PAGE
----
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No World for Old People

Battle Hymn for Seniors

I recently returned from a trip to see my mom who is 95 years old and living in an assisted living facility. Dad passed away about 1 ½ years ago so an assisted living facility is the best place for my mom who can barely see or hear and has advanced dementia. During my visit I reflected on the treatment of seniors like my mom and the expectations of society for valuing those who came before us and provided opportunities for all of us to live a better life.

Some seniors are quite vigorous even into their late 80s and early 90s. Others, like my mom, deal with challenges that would make most of us not want to get out of bed in the morning. One problem is the way society treats seniors. Unlike many Asian countries that honor and respect seniors for their knowledge and years of influence, in the U.S. we all too often see them as a burden. In East Asian cultures steeped in a Confucian tradition that places a high value on filial piety, obedience and respect, it is considered utterly despicable not to take care of your elderly parents.

In his 1994 book, "Beyond Peace," Richard Nixon predicted that our nation’s biggest challenge would not be war with a foreign enemy, but rather an internal “war” over how to allocate money within our borders. With our national debt above $17 trillion, his prediction is being realized. Many current fiscal issues are actually decades old, but a newer economic and cultural war targeting seniors has been intensifying. The conflict will only worsen; demographers tell us that about 10,000 Americans will turn 65 each day for nearly the next two decades!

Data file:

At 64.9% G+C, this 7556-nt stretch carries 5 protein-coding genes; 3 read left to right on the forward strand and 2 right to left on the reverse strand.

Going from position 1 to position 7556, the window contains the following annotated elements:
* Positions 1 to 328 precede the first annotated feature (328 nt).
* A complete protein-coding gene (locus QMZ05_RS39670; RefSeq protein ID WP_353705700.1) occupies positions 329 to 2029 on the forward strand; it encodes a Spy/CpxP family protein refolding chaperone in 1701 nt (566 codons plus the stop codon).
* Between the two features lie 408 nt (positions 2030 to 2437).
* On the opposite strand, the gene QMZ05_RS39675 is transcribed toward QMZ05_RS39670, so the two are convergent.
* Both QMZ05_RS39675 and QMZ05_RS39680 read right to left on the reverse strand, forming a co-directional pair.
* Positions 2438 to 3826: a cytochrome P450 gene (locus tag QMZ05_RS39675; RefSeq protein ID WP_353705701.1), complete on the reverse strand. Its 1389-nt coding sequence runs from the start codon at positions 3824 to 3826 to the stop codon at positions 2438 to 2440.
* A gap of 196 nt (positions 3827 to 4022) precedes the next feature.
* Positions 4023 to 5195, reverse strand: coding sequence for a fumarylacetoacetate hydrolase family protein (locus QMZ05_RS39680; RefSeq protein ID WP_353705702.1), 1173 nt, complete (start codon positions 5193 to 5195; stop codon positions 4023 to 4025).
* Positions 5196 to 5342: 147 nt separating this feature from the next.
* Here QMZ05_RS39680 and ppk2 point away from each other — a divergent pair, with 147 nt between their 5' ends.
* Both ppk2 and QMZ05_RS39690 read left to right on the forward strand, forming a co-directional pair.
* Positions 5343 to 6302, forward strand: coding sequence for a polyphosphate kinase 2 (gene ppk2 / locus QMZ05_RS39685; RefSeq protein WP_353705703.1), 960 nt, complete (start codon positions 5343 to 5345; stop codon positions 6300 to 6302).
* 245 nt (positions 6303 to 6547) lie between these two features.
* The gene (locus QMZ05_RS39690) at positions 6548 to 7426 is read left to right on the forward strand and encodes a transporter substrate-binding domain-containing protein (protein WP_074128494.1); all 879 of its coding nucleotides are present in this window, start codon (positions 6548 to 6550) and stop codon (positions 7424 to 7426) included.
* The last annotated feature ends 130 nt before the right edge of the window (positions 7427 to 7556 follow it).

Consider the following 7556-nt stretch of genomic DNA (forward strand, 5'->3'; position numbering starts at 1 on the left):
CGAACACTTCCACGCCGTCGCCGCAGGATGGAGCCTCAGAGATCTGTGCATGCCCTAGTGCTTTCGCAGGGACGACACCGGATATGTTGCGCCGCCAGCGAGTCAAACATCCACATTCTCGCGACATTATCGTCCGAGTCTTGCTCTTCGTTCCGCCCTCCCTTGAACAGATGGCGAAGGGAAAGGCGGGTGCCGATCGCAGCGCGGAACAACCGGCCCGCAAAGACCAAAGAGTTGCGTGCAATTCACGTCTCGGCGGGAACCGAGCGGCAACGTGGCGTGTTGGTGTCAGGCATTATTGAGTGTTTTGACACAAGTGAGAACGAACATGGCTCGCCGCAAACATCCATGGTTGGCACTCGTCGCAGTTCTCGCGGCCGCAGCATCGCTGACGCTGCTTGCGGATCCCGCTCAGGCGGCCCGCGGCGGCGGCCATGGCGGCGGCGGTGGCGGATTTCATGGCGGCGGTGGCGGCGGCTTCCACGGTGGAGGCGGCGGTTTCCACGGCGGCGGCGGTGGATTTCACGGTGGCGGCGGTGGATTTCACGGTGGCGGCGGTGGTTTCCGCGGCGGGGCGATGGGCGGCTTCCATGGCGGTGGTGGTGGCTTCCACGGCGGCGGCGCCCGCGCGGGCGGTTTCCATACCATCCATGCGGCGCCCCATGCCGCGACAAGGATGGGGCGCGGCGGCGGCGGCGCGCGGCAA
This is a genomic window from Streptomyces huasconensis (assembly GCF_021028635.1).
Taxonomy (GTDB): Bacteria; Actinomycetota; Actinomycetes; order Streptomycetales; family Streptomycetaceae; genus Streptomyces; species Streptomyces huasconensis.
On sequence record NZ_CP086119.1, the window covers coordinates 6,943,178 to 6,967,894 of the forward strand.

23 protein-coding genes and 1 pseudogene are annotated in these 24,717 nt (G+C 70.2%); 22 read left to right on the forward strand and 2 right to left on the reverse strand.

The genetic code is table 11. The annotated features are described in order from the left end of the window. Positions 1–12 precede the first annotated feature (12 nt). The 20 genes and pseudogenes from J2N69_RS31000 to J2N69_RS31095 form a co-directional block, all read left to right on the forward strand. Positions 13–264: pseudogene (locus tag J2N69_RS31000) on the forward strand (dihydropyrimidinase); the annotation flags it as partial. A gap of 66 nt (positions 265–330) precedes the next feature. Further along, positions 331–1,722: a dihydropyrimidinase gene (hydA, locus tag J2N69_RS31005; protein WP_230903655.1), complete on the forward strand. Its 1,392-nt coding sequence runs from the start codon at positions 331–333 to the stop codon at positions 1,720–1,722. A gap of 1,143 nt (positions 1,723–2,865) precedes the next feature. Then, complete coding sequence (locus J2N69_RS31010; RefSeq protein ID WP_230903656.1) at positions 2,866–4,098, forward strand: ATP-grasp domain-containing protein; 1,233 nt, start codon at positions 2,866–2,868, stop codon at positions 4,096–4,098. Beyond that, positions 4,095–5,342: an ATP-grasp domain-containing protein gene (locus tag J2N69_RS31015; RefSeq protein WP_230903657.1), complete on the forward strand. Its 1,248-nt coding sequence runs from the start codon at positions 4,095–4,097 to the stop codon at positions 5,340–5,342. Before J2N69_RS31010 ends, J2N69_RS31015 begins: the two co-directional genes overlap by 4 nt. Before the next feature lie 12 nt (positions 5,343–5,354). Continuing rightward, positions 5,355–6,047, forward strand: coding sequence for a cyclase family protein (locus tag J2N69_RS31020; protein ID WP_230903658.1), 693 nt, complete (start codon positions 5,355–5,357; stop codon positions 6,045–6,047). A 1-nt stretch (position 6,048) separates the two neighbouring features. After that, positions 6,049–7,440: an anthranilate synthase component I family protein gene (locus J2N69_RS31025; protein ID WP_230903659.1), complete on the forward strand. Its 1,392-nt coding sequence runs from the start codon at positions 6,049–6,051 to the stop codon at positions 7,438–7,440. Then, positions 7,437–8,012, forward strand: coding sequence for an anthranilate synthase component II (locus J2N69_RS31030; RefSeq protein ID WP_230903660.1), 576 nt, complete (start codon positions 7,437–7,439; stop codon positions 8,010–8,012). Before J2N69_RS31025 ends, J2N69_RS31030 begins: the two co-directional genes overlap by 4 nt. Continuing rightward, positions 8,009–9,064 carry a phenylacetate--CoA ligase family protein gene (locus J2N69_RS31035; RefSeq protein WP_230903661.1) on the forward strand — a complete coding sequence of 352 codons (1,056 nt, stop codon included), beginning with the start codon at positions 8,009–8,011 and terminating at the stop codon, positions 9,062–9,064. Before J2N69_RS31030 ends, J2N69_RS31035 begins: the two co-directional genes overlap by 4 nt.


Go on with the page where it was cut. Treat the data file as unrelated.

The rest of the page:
This war is being waged on two fronts. First, a vicious cultural divide is festering among younger Americans toward seniors. A Facebook study from March 2013 monitored 84 different groups of 20-29 year olds, conducted by Cal Berkeley, Yale, Hunter College, and Hopkins School in New Haven. The report's findings are alarming: “Seniors are a burden to society;” “I hate everything about them;” “They don’t contribute to society;” “Anyone over 69 should immediately be put in front of a firing squad.” I thought, that could be me in two years.

Seniors already face a daunting challenge: savings remain stagnant, but food and medical costs continue to rise. Last year, the government decided to garnish seniors’ Social Security payments if they co-signed on any student loans that became delinquent. There is bipartisan support in Washington for reducing Social Security cost of living increases by substituting products in the calculation, forcing seniors to change eating and living habits, reducing their ability to maintain a standard of living. The war on seniors is not just an American phenomenon. An article published in the April 2013 Generation America magazine (, entitled “No World for Old People,” details how seniors are being neglected, abused, and marginalized worldwide.